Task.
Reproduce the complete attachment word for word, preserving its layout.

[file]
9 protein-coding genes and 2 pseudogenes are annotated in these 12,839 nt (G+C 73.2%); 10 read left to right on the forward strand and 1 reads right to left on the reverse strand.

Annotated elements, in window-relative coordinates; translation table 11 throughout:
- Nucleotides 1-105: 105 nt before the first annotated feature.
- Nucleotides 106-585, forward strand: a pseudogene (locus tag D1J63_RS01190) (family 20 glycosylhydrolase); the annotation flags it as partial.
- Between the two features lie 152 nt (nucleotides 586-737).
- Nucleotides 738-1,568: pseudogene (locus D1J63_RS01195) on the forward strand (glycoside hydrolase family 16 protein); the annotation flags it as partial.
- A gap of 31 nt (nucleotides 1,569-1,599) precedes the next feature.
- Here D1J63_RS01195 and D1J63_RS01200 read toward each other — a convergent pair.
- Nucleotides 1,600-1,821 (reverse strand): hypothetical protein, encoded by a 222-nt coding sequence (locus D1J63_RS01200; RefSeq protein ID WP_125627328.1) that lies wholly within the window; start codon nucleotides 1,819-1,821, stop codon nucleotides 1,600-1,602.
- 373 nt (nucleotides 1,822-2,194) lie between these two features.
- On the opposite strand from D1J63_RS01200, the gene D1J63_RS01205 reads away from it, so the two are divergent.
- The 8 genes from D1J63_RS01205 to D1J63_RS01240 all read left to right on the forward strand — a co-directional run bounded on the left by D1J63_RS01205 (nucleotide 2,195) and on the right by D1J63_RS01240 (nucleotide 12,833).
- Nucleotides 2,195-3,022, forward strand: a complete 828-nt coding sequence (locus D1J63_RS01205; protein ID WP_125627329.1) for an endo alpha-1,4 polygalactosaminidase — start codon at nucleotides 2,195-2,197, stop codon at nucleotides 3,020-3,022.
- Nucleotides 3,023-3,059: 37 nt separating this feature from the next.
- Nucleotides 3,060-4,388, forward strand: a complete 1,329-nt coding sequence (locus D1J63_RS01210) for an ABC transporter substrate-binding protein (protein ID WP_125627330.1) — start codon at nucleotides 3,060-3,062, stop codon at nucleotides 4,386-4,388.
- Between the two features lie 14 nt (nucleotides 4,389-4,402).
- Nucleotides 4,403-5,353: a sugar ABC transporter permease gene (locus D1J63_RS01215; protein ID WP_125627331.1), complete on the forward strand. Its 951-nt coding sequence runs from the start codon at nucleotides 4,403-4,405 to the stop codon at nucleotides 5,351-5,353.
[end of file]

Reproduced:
9 protein-coding genes and 2 pseudogenes are annotated in these 12,839 nt (G+C 73.2%); 10 read left to right on the forward strand and 1 reads right to left on the reverse strand.

Annotated elements, in window-relative coordinates; translation table 11 throughout:
- Nucleotides 1-105: 105 nt before the first annotated feature.
- Nucleotides 106-585, forward strand: a pseudogene (locus tag D1J63_RS01190) (family 20 glycosylhydrolase); the annotation flags it as partial.
- Between the two features lie 152 nt (nucleotides 586-737).
- Nucleotides 738-1,568: pseudogene (locus D1J63_RS01195) on the forward strand (glycoside hydrolase family 16 protein); the annotation flags it as partial.
- A gap of 31 nt (nucleotides 1,569-1,599) precedes the next feature.
- Here D1J63_RS01195 and D1J63_RS01200 read toward each other — a convergent pair.
- Nucleotides 1,600-1,821 (reverse strand): hypothetical protein, encoded by a 222-nt coding sequence (locus D1J63_RS01200; RefSeq protein ID WP_125627328.1) that lies wholly within the window; start codon nucleotides 1,819-1,821, stop codon nucleotides 1,600-1,602.
- 373 nt (nucleotides 1,822-2,194) lie between these two features.
- On the opposite strand from D1J63_RS01200, the gene D1J63_RS01205 reads away from it, so the two are divergent.
- The 8 genes from D1J63_RS01205 to D1J63_RS01240 all read left to right on the forward strand — a co-directional run bounded on the left by D1J63_RS01205 (nucleotide 2,195) and on the right by D1J63_RS01240 (nucleotide 12,833).
- Nucleotides 2,195-3,022, forward strand: a complete 828-nt coding sequence (locus D1J63_RS01205; protein ID WP_125627329.1) for an endo alpha-1,4 polygalactosaminidase — start codon at nucleotides 2,195-2,197, stop codon at nucleotides 3,020-3,022.
- Nucleotides 3,023-3,059: 37 nt separating this feature from the next.
- Nucleotides 3,060-4,388, forward strand: a complete 1,329-nt coding sequence (locus D1J63_RS01210) for an ABC transporter substrate-binding protein (protein ID WP_125627330.1) — start codon at nucleotides 3,060-3,062, stop codon at nucleotides 4,386-4,388.
- Between the two features lie 14 nt (nucleotides 4,389-4,402).
- Nucleotides 4,403-5,353: a sugar ABC transporter permease gene (locus D1J63_RS01215; protein ID WP_125627331.1), complete on the forward strand. Its 951-nt coding sequence runs from the start codon at nucleotides 4,403-4,405 to the stop codon at nucleotides 5,351-5,353.